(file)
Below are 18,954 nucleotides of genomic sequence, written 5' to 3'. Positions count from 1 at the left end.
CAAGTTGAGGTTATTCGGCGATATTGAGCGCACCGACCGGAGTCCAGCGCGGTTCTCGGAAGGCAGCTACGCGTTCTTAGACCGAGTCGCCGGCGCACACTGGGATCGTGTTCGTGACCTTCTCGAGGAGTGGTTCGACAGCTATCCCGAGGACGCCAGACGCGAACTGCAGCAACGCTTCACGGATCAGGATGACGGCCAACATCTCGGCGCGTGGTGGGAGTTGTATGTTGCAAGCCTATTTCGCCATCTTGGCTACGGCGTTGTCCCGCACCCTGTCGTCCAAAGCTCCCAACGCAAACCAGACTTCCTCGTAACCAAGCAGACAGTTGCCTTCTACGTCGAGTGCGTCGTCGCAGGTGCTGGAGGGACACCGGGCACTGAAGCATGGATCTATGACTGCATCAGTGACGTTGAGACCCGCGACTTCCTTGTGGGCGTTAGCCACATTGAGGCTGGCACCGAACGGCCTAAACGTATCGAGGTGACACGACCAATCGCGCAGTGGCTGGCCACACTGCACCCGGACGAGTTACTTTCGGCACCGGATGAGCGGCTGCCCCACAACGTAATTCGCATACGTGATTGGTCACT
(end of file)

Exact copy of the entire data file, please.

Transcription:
Below are 18,954 nucleotides of genomic sequence, written 5' to 3'. Positions count from 1 at the left end.
CAAGTTGAGGTTATTCGGCGATATTGAGCGCACCGACCGGAGTCCAGCGCGGTTCTCGGAAGGCAGCTACGCGTTCTTAGACCGAGTCGCCGGCGCACACTGGGATCGTGTTCGTGACCTTCTCGAGGAGTGGTTCGACAGCTATCCCGAGGACGCCAGACGCGAACTGCAGCAACGCTTCACGGATCAGGATGACGGCCAACATCTCGGCGCGTGGTGGGAGTTGTATGTTGCAAGCCTATTTCGCCATCTTGGCTACGGCGTTGTCCCGCACCCTGTCGTCCAAAGCTCCCAACGCAAACCAGACTTCCTCGTAACCAAGCAGACAGTTGCCTTCTACGTCGAGTGCGTCGTCGCAGGTGCTGGAGGGACACCGGGCACTGAAGCATGGATCTATGACTGCATCAGTGACGTTGAGACCCGCGACTTCCTTGTGGGCGTTAGCCACATTGAGGCTGGCACCGAACGGCCTAAACGTATCGAGGTGACACGACCAATCGCGCAGTGGCTGGCCACACTGCACCCGGACGAGTTACTTTCGGCACCGGATGAGCGGCTGCCCCACAACGTAATTCGCATACGTGATTGGTCACT